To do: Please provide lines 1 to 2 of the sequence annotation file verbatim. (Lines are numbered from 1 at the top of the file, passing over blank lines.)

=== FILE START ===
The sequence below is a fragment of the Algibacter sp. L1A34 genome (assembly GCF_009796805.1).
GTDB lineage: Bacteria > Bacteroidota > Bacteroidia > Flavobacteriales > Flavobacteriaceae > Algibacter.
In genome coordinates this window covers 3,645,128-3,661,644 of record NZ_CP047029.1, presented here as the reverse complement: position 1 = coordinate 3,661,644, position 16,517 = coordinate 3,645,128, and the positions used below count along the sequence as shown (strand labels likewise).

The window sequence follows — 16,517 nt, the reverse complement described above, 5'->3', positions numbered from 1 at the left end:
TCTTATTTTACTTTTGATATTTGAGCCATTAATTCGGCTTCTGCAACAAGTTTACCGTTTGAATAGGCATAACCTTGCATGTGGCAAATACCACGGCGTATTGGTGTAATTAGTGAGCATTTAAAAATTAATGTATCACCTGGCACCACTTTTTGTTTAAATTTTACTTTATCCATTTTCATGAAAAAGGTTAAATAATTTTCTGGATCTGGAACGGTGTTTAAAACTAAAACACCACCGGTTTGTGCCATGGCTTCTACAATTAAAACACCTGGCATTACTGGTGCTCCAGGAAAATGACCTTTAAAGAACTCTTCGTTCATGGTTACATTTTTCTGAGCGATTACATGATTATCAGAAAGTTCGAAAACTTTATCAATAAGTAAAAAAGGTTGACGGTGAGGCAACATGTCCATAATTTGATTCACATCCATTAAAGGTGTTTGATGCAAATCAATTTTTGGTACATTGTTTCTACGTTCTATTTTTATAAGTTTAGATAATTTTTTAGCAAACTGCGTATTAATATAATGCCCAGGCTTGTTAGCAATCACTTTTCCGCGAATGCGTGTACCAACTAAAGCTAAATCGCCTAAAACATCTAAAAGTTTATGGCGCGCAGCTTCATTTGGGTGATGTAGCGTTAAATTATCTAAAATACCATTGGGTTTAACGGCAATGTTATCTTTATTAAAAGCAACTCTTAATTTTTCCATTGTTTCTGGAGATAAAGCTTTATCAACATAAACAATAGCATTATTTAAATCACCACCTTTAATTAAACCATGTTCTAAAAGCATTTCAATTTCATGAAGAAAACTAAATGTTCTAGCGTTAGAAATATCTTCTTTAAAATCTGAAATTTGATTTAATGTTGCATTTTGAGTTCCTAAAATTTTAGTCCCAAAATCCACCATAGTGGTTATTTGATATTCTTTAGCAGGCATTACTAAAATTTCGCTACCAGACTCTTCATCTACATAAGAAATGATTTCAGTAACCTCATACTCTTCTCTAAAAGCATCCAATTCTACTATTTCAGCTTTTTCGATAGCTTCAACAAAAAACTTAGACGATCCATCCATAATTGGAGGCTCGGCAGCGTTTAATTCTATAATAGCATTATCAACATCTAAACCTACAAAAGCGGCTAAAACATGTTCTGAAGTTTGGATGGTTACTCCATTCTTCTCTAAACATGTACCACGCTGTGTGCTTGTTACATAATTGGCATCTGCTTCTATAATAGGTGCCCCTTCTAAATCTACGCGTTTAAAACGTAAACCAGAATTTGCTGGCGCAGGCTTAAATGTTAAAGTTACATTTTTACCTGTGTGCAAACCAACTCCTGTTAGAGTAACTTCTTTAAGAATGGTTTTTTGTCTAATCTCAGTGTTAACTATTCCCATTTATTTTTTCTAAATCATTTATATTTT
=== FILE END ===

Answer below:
The sequence below is a fragment of the Algibacter sp. L1A34 genome (assembly GCF_009796805.1).
GTDB lineage: Bacteria > Bacteroidota > Bacteroidia > Flavobacteriales > Flavobacteriaceae > Algibacter.